Because our team had worked closely together for the last few years, we started doing the things we knew to do during a dinner rush. We helped each other out, communicated, and had fun. Even though the restaurant was packed and the orders were lined up, we were having fun and doing a great job to cook amazing food in the right amount of time.
This was not acceptable for the new chef. He turned off the music. He never smiled. He barked orders. And then he wanted everything to go through him, instead of through each area of the line. And to make matters worse, he wanted each of us to talk to him first instead of to each other. It was horrible.
That first dinner rush went awfully! Before he retreated to his office, he berated everyone on the line. He told us that he had never seen such lazy employees and if this happened again, there would be changes made. He left and everyone just went quiet for a solid minute and then we all erupted with complaints.
What changed? Why were we so incredibly efficient and now just had the worst night ever?
The leadership changed.
WHAT NOT TO DO
Instead of the new chef leading with his team, he led “at” them. Here are some of the primary characteristics of leading “at” people. This list isn’t exhaustive, but it will give you tangible items to look out for when leading.
Characteristics of Leading AT People:
- You’re unhealthy and haven’t placed a high value on taking care of yourself. This is a complete must as a leader. If you’re not healthy on the inside and out, your leadership will reek of toxicity.
- You’re warm and friendly in public but incredibly harsh, demeaning, and overpowering in private. Your private and public persona don’t match up. A leader who isn’t the same person behind closed doors is walking a very bad tightrope.
- You hardly go with your team's ideas. And if you do, you always have to put your spin on it. There is nothing wrong with making an idea better and more effective. But if you never let your team feel a win by letting them lead, this is toxic.
- You do much more speaking to your team than you do listening. At Speak with People, we teach the 20/80 rule when it comes to our interpersonal relationships. Ask amazing questions 20% of the time, and then sit back and listen for the other 80%. For most toxic leaders, this equation is reversed.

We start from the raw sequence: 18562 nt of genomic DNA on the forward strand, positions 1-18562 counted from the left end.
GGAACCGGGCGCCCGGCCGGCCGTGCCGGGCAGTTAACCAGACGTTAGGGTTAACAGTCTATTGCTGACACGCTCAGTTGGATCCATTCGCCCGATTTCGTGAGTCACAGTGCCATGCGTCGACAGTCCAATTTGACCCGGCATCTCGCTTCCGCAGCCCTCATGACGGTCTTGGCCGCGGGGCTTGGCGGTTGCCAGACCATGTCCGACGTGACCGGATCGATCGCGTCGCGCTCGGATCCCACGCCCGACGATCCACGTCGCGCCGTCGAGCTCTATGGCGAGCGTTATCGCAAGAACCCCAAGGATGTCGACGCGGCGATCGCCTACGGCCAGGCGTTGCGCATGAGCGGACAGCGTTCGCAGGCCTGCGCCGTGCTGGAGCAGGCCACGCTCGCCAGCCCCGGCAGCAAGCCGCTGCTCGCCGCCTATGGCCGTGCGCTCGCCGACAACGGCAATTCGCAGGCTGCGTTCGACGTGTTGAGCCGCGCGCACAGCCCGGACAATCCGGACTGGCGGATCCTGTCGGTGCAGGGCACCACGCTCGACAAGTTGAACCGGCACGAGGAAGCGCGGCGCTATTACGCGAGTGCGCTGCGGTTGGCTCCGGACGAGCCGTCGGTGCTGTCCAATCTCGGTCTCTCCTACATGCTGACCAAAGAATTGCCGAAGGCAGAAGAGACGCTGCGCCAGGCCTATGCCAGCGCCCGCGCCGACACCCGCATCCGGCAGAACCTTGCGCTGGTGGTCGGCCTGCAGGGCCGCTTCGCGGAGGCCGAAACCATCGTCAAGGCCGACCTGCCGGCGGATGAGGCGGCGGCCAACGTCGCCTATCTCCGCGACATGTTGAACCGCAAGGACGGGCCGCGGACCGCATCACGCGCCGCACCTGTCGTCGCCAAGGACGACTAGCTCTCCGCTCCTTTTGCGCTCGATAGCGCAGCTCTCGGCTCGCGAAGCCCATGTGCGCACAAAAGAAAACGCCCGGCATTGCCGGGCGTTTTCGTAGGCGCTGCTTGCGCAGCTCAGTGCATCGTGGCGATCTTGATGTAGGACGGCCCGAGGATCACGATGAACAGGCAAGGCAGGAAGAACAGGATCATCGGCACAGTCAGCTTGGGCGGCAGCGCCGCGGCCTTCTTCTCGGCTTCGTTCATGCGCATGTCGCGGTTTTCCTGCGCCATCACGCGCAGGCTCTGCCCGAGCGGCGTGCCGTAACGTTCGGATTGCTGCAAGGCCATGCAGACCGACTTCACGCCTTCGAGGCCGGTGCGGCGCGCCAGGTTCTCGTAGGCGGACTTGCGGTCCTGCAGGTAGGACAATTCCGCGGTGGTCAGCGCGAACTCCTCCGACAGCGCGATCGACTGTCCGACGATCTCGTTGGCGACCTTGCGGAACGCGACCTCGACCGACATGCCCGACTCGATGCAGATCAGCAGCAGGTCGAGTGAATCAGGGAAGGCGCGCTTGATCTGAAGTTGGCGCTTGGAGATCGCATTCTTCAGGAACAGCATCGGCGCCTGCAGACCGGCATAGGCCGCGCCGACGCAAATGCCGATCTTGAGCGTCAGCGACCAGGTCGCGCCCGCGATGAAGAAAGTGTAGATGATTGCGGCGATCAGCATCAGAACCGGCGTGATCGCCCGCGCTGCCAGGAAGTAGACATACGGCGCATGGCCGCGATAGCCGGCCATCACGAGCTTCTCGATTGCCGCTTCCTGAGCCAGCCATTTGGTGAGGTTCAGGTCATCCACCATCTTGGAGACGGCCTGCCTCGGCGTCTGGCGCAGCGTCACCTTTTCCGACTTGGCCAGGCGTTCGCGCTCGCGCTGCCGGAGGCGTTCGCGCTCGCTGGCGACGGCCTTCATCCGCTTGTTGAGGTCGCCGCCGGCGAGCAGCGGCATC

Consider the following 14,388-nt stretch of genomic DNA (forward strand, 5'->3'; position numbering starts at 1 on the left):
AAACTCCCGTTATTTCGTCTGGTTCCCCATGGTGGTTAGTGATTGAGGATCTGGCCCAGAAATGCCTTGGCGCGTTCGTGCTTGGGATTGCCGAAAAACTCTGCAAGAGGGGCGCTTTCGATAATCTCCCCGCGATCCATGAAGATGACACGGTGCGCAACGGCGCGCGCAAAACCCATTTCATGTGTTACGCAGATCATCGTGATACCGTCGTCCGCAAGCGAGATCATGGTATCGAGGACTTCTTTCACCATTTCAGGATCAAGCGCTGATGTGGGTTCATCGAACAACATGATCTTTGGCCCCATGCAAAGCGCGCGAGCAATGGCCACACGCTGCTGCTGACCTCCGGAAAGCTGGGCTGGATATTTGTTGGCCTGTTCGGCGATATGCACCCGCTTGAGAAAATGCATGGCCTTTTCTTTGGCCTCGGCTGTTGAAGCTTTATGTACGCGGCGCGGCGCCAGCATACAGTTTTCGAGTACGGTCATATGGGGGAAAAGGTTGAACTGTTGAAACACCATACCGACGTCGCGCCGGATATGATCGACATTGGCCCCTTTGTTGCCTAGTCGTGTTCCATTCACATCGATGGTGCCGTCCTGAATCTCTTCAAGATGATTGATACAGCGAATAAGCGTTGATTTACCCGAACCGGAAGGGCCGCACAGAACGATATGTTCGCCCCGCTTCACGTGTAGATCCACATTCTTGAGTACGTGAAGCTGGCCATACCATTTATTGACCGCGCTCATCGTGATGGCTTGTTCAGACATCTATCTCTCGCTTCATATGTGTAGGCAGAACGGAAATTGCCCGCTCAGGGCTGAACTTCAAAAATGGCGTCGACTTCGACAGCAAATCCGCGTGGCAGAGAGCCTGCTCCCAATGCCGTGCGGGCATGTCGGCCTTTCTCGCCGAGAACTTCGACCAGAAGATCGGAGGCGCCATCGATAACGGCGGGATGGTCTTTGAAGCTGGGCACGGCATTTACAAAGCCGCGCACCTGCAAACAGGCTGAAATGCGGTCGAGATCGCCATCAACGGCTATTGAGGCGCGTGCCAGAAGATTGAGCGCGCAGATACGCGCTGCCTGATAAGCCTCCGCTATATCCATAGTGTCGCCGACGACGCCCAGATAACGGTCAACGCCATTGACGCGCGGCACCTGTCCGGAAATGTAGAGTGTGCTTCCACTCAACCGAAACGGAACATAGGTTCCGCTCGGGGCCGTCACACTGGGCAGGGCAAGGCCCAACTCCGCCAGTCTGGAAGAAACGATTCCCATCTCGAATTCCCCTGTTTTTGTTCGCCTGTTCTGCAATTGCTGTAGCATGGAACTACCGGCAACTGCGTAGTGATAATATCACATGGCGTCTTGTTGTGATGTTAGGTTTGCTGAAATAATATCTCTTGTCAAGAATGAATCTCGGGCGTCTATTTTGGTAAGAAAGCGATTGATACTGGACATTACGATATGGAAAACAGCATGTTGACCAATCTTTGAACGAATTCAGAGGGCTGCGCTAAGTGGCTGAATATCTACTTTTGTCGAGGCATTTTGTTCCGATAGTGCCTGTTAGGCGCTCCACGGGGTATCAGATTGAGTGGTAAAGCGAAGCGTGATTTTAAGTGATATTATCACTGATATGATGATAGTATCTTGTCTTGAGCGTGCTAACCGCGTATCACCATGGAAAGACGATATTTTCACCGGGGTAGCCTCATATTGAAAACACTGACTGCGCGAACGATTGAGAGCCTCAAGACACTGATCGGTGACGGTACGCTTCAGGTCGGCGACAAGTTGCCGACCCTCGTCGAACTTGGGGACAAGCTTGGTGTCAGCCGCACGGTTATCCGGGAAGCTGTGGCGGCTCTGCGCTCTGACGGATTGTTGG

Relying on these toxic leadership characteristics will ruin you and your leadership, not to mention your team! Our new chef relied heavily on many of these, among many others that I didn’t list. Don’t make the same mistake.
Leadership is changing. Our world is rapidly evolving, and many leaders are realizing that success transcends traditional models of authority and control. For far too long, leaders have led from a place of fear and manipulation instead of authenticity and trust.
When you lead with people, you lead with authenticity that will resonate with people on a profound level. It is time to listen to leaders like Simon Sinek when he said:
“Leadership is a choice, it is not a rank. Many people at the senior-most level who are absolutely not leaders. They are authorities. And we do what they say because they have authority, but we would not follow them. And there are people at the bottom of many organizations who have no authority. And they are absolutely leaders. This is because they have chosen to look after the person to the left of them and to the right of them. This is what a leader is.”
By Jason Raitz - President, Speak with People
Jason has been in leadership rolls for over 27 years. He has run both non-profit and for-profit organizations. Jason is passionate about leading in a way that breathes life into his team.